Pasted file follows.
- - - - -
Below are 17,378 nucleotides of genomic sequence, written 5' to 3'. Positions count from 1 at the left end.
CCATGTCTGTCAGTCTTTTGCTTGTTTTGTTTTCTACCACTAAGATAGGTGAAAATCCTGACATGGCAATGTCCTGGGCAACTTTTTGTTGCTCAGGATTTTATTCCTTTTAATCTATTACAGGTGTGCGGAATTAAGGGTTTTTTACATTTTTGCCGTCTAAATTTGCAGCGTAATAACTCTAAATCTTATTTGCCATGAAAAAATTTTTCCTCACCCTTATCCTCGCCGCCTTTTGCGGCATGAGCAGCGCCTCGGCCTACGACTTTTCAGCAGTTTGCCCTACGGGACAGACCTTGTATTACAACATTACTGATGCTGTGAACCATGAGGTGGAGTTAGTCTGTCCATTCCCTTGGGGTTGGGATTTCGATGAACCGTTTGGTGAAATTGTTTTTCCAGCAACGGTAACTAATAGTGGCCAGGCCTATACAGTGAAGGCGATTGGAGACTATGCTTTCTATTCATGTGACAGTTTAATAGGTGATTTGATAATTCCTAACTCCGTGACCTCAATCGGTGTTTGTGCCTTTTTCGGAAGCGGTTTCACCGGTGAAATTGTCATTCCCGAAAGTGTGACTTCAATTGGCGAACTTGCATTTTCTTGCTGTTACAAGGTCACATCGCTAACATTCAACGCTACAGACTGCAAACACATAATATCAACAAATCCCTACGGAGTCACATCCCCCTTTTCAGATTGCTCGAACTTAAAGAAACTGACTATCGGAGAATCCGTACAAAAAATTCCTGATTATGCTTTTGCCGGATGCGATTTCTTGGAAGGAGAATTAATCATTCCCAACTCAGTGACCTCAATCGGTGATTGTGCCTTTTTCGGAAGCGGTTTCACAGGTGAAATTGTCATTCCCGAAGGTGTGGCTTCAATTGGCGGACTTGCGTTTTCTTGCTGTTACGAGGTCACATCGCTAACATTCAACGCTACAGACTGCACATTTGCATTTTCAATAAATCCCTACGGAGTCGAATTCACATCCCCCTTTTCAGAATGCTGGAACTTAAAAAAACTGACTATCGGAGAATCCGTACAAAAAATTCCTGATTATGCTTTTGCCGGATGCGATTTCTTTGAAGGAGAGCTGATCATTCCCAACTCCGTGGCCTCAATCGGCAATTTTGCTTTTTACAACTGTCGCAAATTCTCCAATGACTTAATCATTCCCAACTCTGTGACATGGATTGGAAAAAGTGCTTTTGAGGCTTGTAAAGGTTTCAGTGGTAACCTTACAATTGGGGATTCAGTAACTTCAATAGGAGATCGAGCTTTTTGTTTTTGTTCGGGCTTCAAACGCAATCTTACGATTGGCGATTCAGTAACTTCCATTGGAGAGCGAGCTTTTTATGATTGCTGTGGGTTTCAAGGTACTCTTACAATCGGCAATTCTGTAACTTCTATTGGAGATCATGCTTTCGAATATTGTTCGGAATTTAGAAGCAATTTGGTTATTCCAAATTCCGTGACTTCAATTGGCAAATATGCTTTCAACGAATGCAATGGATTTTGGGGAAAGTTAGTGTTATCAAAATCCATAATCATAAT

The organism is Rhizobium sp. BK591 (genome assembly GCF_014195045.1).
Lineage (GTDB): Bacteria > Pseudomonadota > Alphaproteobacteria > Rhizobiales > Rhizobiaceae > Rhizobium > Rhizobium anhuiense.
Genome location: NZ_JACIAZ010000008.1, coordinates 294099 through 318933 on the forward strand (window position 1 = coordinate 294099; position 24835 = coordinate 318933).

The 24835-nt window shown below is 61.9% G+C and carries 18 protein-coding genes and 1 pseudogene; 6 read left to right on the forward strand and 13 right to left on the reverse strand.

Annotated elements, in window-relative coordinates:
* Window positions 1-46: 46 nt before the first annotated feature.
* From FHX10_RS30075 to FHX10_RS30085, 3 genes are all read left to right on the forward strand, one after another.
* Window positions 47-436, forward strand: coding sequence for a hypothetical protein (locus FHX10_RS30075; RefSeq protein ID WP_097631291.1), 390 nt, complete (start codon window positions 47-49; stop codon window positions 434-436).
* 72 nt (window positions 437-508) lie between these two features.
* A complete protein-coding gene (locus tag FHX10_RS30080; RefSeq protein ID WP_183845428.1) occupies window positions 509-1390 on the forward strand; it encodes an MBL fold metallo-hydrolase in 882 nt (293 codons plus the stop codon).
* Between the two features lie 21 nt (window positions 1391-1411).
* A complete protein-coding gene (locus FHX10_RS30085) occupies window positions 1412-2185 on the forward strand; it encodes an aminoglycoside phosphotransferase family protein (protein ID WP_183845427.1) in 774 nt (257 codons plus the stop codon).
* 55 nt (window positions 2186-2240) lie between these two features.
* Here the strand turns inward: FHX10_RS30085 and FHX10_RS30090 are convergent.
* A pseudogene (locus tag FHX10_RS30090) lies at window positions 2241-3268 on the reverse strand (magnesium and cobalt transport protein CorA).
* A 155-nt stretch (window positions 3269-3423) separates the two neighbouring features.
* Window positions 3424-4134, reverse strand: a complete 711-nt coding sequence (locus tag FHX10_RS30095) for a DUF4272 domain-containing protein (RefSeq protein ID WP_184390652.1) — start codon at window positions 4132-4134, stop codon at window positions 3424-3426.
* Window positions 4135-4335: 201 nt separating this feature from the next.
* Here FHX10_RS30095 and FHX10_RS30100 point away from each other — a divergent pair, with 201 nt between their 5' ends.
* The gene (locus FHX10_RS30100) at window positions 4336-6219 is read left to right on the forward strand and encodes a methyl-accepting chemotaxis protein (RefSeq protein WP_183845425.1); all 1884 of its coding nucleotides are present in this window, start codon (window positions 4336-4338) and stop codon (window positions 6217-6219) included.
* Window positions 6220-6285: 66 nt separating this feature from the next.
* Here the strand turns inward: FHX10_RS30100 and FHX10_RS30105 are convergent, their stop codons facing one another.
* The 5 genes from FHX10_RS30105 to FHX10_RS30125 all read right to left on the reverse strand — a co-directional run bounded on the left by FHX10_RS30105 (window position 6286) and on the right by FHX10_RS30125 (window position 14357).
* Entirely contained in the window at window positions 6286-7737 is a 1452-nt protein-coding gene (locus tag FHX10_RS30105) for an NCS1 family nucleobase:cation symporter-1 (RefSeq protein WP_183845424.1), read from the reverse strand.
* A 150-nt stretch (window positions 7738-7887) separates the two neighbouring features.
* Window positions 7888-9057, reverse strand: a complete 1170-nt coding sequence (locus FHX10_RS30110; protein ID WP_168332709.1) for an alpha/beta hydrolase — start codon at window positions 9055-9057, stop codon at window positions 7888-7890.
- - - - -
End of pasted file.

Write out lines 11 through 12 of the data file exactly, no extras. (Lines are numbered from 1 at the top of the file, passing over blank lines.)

* 72 nt (window positions 437-508) lie between these two features.
* A complete protein-coding gene (locus tag FHX10_RS30080; RefSeq protein ID WP_183845428.1) occupies window positions 509-1390 on the forward strand; it encodes an MBL fold metallo-hydrolase in 882 nt (293 codons plus the stop codon).